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BACKGROUND (ok to ignore/skip):

I feel like there should be a better way to do what I'm doing, but I don't know what it is and I think my solution works, but I thought I'd ask in case there is something more elegant or faster or whatever.

I am developing a web page with MS Razor MVC which uses Html.DropDownList, which gives a pick list UI control which maps choices as display strings to integer ID codes. (I don't think I can have it map strings to DateTime values.)

But in a couple of cases, I want to choose from dates that are stored as DateTime objects. I realize I could make yet another table in memory that relates ID codes to DateTime values, but I thought instead (and also because I think I may want to encode dates as ints for yet another workaround of web page annoyances), I would encode the date as an int.

PROBLEM:

How best to convert the date of a DateTime object as an int value, and then later set a DateTime's date back to that date from the encoded int. The main ugliness of my solution is that DateTime provides a read-only DayOfYear function, but no way I know of to set a date back to (Date, DayOfYear), so I wrote a method with a loop, which is cute but probably slowish.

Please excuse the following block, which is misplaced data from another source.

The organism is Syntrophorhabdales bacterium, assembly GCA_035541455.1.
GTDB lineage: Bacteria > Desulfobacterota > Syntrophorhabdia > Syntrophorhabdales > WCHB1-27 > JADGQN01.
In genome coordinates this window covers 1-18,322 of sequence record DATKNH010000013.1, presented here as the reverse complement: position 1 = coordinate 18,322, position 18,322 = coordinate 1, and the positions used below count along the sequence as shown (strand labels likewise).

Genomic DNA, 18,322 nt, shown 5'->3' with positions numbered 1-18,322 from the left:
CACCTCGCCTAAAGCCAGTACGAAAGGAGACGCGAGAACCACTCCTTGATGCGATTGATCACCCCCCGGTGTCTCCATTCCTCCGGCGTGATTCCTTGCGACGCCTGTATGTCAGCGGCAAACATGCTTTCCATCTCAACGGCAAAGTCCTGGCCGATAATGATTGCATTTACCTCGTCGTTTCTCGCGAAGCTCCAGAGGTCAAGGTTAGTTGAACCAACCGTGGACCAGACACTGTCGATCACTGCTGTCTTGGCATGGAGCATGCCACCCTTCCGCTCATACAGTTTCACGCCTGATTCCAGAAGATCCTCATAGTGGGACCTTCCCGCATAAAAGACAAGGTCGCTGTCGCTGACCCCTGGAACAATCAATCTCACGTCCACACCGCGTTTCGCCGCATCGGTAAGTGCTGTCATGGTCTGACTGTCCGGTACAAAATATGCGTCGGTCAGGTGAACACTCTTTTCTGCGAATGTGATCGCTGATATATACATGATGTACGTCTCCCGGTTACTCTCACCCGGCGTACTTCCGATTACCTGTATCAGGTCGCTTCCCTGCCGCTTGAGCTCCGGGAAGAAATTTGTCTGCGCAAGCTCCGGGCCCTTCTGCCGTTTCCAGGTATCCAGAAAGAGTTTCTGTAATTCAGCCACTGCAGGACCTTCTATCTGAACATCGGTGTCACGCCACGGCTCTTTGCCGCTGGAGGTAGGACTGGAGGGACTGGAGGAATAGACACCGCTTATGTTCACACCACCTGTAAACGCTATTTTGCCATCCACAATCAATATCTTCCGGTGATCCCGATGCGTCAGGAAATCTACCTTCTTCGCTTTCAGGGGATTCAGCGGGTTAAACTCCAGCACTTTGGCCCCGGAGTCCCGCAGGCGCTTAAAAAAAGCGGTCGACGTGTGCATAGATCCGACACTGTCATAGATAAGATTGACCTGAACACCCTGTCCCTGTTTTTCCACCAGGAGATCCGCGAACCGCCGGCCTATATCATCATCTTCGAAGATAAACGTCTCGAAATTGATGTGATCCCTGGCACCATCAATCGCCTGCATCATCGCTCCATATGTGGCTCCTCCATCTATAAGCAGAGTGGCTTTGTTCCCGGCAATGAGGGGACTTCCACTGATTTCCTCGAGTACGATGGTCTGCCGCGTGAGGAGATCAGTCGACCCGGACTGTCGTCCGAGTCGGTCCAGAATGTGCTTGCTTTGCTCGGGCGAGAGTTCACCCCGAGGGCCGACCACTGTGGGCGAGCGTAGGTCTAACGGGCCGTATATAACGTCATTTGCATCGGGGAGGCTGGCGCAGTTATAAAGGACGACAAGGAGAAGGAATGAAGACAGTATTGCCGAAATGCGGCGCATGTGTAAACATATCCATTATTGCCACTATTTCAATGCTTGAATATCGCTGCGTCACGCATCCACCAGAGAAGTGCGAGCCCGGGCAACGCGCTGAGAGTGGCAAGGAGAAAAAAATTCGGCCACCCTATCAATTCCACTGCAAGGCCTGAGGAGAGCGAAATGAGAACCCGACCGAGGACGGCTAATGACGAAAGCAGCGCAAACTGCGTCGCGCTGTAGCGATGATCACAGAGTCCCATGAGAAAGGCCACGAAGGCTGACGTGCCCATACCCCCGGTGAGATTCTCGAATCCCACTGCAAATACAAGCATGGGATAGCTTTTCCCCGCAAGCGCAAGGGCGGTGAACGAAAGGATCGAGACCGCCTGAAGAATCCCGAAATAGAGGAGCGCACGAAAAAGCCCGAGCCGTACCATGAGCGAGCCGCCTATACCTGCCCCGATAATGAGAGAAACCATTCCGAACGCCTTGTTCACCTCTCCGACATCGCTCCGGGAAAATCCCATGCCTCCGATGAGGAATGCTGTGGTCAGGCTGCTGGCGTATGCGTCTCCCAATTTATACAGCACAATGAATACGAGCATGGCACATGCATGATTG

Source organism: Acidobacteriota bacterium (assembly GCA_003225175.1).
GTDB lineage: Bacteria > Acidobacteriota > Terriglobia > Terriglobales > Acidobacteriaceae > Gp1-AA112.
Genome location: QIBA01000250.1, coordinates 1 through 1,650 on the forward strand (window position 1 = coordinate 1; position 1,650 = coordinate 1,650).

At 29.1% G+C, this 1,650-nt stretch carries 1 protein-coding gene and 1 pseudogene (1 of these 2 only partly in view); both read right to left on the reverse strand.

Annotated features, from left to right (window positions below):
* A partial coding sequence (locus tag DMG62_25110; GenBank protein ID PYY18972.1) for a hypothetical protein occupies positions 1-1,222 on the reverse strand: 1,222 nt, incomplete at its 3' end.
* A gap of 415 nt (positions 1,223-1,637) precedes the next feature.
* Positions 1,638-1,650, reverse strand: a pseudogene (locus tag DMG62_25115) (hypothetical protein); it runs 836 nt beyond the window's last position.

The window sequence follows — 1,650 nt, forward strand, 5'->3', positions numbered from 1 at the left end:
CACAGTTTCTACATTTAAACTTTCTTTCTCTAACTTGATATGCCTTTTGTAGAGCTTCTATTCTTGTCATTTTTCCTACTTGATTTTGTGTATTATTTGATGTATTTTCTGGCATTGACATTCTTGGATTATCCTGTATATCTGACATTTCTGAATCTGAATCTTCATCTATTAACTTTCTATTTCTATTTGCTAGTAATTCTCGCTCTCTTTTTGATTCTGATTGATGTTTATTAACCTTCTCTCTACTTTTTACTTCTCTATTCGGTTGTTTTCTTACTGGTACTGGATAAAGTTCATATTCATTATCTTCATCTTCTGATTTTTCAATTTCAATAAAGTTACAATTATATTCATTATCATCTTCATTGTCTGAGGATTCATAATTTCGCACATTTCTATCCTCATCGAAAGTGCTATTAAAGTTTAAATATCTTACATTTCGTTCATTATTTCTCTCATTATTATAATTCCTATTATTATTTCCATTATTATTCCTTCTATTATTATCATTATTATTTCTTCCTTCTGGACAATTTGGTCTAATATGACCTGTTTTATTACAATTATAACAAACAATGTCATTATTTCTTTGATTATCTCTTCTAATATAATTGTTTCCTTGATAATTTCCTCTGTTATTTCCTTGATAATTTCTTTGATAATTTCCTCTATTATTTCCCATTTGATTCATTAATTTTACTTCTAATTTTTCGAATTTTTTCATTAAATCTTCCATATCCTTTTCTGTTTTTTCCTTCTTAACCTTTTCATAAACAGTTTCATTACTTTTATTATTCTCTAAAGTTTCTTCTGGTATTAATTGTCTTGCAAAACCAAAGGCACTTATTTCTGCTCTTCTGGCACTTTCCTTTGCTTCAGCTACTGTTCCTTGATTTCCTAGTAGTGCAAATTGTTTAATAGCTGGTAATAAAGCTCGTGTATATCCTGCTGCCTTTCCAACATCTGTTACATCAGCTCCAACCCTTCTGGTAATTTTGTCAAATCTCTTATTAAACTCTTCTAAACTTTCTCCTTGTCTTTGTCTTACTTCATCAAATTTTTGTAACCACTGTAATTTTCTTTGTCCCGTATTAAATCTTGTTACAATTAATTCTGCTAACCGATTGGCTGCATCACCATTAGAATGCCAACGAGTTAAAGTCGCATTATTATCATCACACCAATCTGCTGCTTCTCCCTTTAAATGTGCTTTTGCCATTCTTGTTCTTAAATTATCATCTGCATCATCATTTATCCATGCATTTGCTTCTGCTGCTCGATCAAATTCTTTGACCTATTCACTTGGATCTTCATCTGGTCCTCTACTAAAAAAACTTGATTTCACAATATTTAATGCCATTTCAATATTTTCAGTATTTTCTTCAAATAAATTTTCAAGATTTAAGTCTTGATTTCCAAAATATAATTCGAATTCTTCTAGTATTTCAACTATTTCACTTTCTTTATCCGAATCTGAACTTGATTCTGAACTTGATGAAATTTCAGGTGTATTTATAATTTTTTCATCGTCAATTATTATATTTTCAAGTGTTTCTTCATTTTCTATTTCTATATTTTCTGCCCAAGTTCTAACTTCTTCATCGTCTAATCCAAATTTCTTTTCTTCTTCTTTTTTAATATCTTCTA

MY CURRENT (OK) SOLUTION:

    public int encodeDate(DateTime date)
    {
        return ((date.Year - 2012) * 400) + date.DayOfYear;
    }

    public DateTime decodeDateCode(int dateCode)
    {
        int year = (dateCode / 400) + 2012;
        int day = dateCode % 400;
        // MS DateTime doesn't provide a direct reverse conversion for DayOfYear, so find it:
        int month = 1;
        int mThresh = DateTime.DaysInMonth(year, month);
        while (day > mThresh)
        {
            day -= mThresh;
            month++;
            mThresh = DateTime.DaysInMonth(year, month);
        }
        DateTime dateValue = new DateTime(year, month, day);
        return dateValue;
    }
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1 Answer 1

up vote 1 down vote accepted

Ho about to format the timestamp as POSIX time (POSIX time / Unix time, see http://en.wikipedia.org/wiki/Unix_time)?

I had a similar problem myself and found a great solution here: Convert a Unix timestamp to a .NET DateTime

From the link:

DateTime ConvertFromUnixTimestamp(double timestamp)
{

}


double ConvertToUnixTimestamp(DateTime date)
{

}
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Thanks very much. That should execute more quickly, and since it only lives for a web session and is about current events, it could also be ticks since a more recent year than 1970. –  Dronz Apr 11 '12 at 2:02

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